Last week, U.S. Sen. Rick Scott, R-Fla., took up U.S. Rep. Ted Yoho’s, R-Fla., “Taiwan Invasion Prevention Act” in the upper chamber of Capitol Hill.
Yoho, the top Republican on the U.S. Asia and the Pacific Subcommittee, introduced the bill back in July. According to Yoho’s office, the bill “would clarify and strengthen the commitment of the United States to defend Taiwan in the event of an armed attack.” The North Florida congressman is sticking to a campaign pledge and will not run for a fifth term in November.
“This legislation takes a number of important steps in response to a number of aggressive actions taken by the People’s Liberation Army towards Taiwan, and in the wake of escalating tensions caused by China in Hong Kong, the South China Sea, and the Sino-Indian border. Given these provocations, it has become clear that the Chinese Communist Party is rapidly moving to realize its territorial ambitions without regard for international condemnation or backlash,” Yoho’s office noted.
“The U.S. policy of strategic ambiguity towards Taiwan, initially implemented to avoid provoking Beijing to attack Taiwan and encourage peaceful relations, has clearly failed,” said Yoho back in July. “The PLA’s dramatic military buildup and increased provocations in the Taiwan Strait, along with blatant threats from the CCP, make their intentions toward Taiwan abundantly clear. The United States must act immediately to establish a clear red line over Taiwan that must not be crossed by China. As a vibrant democracy with nearly 24 million people, the U.S. is obligated to stand strong in support of Taiwan and encourage a return to peaceful relations between Taiwan and China.”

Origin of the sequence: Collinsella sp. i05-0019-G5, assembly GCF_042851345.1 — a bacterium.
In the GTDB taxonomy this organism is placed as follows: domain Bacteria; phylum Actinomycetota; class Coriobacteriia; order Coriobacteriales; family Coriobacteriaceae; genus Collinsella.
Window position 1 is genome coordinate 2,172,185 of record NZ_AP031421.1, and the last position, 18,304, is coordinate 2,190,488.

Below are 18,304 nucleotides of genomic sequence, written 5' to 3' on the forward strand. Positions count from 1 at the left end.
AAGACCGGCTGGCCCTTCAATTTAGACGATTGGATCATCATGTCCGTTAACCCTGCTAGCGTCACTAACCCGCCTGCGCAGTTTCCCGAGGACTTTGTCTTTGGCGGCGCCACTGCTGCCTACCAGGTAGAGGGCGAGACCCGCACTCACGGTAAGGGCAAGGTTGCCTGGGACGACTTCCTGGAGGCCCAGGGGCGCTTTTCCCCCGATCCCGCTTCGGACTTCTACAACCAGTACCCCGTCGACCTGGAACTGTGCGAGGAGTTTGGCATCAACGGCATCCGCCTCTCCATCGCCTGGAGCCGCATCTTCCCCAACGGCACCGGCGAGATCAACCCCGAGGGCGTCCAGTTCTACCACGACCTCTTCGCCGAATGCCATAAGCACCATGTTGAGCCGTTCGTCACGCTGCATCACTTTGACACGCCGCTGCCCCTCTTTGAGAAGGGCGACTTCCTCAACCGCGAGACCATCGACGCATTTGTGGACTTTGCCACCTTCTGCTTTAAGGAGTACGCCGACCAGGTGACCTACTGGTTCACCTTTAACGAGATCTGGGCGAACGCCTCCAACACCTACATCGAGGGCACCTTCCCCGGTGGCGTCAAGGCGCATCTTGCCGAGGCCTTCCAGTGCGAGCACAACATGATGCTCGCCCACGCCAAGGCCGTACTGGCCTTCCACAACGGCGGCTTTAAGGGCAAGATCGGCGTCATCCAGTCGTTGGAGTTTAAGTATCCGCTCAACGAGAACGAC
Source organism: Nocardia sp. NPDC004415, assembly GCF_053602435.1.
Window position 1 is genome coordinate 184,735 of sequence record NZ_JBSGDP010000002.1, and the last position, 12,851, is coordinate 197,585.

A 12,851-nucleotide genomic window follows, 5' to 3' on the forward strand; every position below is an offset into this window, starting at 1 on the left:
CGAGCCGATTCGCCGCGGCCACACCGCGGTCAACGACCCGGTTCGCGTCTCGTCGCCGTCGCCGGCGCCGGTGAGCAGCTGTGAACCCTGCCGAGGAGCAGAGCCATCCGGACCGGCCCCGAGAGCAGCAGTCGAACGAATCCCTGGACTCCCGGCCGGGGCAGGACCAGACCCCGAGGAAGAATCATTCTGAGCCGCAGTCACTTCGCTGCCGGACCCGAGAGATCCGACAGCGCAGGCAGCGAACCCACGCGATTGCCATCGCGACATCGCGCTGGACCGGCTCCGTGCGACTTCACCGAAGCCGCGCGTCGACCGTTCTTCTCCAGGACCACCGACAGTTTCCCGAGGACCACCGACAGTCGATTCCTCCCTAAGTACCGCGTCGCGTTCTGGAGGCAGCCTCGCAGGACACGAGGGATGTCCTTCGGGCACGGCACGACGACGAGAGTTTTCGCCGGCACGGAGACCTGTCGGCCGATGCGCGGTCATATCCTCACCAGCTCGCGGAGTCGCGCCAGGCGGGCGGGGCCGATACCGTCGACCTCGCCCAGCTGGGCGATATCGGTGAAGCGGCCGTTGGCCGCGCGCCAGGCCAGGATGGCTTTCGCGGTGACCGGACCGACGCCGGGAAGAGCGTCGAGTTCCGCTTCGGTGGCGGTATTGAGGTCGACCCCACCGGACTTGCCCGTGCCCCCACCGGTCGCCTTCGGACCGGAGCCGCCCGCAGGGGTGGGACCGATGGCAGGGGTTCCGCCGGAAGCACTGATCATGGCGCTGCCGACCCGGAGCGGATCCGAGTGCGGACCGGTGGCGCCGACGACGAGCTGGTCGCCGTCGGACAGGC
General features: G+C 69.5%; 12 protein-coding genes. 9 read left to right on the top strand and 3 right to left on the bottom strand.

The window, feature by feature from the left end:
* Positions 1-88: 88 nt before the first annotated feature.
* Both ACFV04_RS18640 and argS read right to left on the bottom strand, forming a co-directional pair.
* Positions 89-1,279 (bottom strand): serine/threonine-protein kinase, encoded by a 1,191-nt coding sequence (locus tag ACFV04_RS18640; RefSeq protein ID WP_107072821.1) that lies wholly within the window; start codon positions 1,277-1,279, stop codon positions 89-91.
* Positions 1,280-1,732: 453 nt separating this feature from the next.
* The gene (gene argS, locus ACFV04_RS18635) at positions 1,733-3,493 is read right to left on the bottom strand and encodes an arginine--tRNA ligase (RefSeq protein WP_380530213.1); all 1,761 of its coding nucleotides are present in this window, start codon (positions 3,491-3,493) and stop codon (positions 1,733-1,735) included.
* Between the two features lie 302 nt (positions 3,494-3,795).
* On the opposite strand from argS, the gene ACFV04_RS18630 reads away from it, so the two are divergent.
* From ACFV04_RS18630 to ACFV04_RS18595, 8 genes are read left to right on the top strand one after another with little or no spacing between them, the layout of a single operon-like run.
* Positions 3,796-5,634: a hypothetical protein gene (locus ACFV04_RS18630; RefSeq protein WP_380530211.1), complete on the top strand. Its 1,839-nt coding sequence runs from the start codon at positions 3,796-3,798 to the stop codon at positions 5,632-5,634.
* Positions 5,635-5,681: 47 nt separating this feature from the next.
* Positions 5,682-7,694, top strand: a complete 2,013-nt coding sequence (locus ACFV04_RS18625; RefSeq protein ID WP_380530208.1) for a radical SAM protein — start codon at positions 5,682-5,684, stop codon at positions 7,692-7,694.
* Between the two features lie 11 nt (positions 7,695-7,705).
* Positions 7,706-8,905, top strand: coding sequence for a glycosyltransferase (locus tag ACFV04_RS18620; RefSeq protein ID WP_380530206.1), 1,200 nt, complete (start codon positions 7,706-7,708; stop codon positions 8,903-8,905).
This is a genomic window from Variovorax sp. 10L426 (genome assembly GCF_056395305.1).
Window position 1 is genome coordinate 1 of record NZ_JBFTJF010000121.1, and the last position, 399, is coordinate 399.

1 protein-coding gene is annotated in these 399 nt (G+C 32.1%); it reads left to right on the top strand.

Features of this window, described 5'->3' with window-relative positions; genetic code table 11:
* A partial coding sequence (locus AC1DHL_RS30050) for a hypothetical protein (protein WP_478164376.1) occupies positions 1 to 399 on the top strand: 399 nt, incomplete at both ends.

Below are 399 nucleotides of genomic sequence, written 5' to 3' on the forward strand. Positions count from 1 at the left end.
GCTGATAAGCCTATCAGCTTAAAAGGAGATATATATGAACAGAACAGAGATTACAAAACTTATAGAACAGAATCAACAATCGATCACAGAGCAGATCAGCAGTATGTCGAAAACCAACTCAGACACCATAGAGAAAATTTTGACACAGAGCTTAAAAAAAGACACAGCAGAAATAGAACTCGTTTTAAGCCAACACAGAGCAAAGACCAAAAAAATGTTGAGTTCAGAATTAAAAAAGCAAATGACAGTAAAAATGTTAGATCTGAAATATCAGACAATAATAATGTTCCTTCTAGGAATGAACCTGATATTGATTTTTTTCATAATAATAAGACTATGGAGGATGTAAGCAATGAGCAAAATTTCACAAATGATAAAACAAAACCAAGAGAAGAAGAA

The bill also deals with economic matters including supporting the U.S. Trade Representative to begin work on a bilateral trade agreement with Taiwan. Yoho’s bill also calls on the president or the secretary of state to meet with the president of Taiwan on that island. The bill also welcomes the Taiwan president to address Congress.
Yoho has reeled in more than 15 cosponsors including U.S. Reps. Mario Diaz-Balart, R-Fla., and Michael Waltz, R-Fla. The bill was sent to the U.S. House Foreign Affairs, Armed Services and the Ways and Means Committees.
Scott weighed in on the bill on Thursday.
“For months, I’ve called on Communist China to stop abusing human rights, live up to its commitment to respect Hong Kong’s autonomy, and end its efforts to crack down on Taiwan. Communist China continues to threaten our important ally – a threat not only to the people of Taiwan, but to the United States and our allies around the globe. We must do everything we can to discourage Communist China from using military force against a peaceful democratic power, and the Taiwan Invasion Prevention Act demonstrates our commitment to Taiwan and to the importance of freedom and democracy,” Scott said.
The bill was sent to the U.S. Senate Foreign Relations Committee. As of Friday, there were no Senate cosponsors.
Yoho offered Scott a tip of the cap on Thursday.
“I am very thankful to be working with Senator Rick Scott as he leads companion legislation in the Senate to my bill, the Taiwan Invasion Prevention Act, which ends the U.S. policy of strategic ambiguity by establishing a limited authorization for the President to use military force to defend Taiwan in the event of an armed attack,” Yoho said.
“The time for strategic ambiguity has come to an end,” Yoho added. “Although it may have helped prevent conflict with China over Taiwan in the past several decades, it has failed to deter the China of today from building up an immense military presence along the Taiwan Strait and repeatedly threatening military confrontation. The CCP’s intentions regarding Taiwan are abundantly clear. The United States must embrace a policy of strategic clarity and act immediately to establish a clear red line over Taiwan. As a vibrant democracy and our 11th largest trading partner with nearly 24 million people, the U.S. is obligated to stand strong in support of Taiwan and encourage a return to peaceful relations between Taiwan and China.”
Reach Kevin Derby at firstname.lastname@example.org.